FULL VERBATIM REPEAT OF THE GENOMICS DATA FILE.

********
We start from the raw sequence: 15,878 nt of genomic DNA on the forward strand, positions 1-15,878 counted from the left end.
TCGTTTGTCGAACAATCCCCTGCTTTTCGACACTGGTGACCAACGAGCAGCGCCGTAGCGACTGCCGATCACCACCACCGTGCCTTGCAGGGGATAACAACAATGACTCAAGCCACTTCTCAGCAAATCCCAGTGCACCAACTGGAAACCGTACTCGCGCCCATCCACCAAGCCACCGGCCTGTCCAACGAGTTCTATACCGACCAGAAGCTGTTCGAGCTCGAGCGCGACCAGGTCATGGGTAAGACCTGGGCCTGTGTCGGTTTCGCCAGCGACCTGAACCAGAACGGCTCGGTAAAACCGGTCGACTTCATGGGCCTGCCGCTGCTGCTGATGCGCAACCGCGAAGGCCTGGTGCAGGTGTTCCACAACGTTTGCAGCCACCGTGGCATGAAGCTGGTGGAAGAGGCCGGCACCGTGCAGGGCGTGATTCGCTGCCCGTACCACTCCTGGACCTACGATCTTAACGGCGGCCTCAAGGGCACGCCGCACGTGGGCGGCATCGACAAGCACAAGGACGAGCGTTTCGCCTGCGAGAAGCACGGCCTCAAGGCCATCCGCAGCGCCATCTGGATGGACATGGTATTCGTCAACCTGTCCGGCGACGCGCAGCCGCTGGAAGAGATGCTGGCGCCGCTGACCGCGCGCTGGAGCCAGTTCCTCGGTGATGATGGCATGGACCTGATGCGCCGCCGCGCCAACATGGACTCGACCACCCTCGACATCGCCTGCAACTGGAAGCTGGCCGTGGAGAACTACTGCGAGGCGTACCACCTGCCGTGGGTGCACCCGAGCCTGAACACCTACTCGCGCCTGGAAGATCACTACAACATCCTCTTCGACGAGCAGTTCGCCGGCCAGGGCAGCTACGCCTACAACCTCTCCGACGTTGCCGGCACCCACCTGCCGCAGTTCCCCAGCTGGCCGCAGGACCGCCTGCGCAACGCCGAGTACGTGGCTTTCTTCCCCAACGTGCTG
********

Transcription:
We start from the raw sequence: 15,878 nt of genomic DNA on the forward strand, positions 1-15,878 counted from the left end.
TCGTTTGTCGAACAATCCCCTGCTTTTCGACACTGGTGACCAACGAGCAGCGCCGTAGCGACTGCCGATCACCACCACCGTGCCTTGCAGGGGATAACAACAATGACTCAAGCCACTTCTCAGCAAATCCCAGTGCACCAACTGGAAACCGTACTCGCGCCCATCCACCAAGCCACCGGCCTGTCCAACGAGTTCTATACCGACCAGAAGCTGTTCGAGCTCGAGCGCGACCAGGTCATGGGTAAGACCTGGGCCTGTGTCGGTTTCGCCAGCGACCTGAACCAGAACGGCTCGGTAAAACCGGTCGACTTCATGGGCCTGCCGCTGCTGCTGATGCGCAACCGCGAAGGCCTGGTGCAGGTGTTCCACAACGTTTGCAGCCACCGTGGCATGAAGCTGGTGGAAGAGGCCGGCACCGTGCAGGGCGTGATTCGCTGCCCGTACCACTCCTGGACCTACGATCTTAACGGCGGCCTCAAGGGCACGCCGCACGTGGGCGGCATCGACAAGCACAAGGACGAGCGTTTCGCCTGCGAGAAGCACGGCCTCAAGGCCATCCGCAGCGCCATCTGGATGGACATGGTATTCGTCAACCTGTCCGGCGACGCGCAGCCGCTGGAAGAGATGCTGGCGCCGCTGACCGCGCGCTGGAGCCAGTTCCTCGGTGATGATGGCATGGACCTGATGCGCCGCCGCGCCAACATGGACTCGACCACCCTCGACATCGCCTGCAACTGGAAGCTGGCCGTGGAGAACTACTGCGAGGCGTACCACCTGCCGTGGGTGCACCCGAGCCTGAACACCTACTCGCGCCTGGAAGATCACTACAACATCCTCTTCGACGAGCAGTTCGCCGGCCAGGGCAGCTACGCCTACAACCTCTCCGACGTTGCCGGCACCCACCTGCCGCAGTTCCCCAGCTGGCCGCAGGACCGCCTGCGCAACGCCGAGTACGTGGCTTTCTTCCCCAACGTGCTG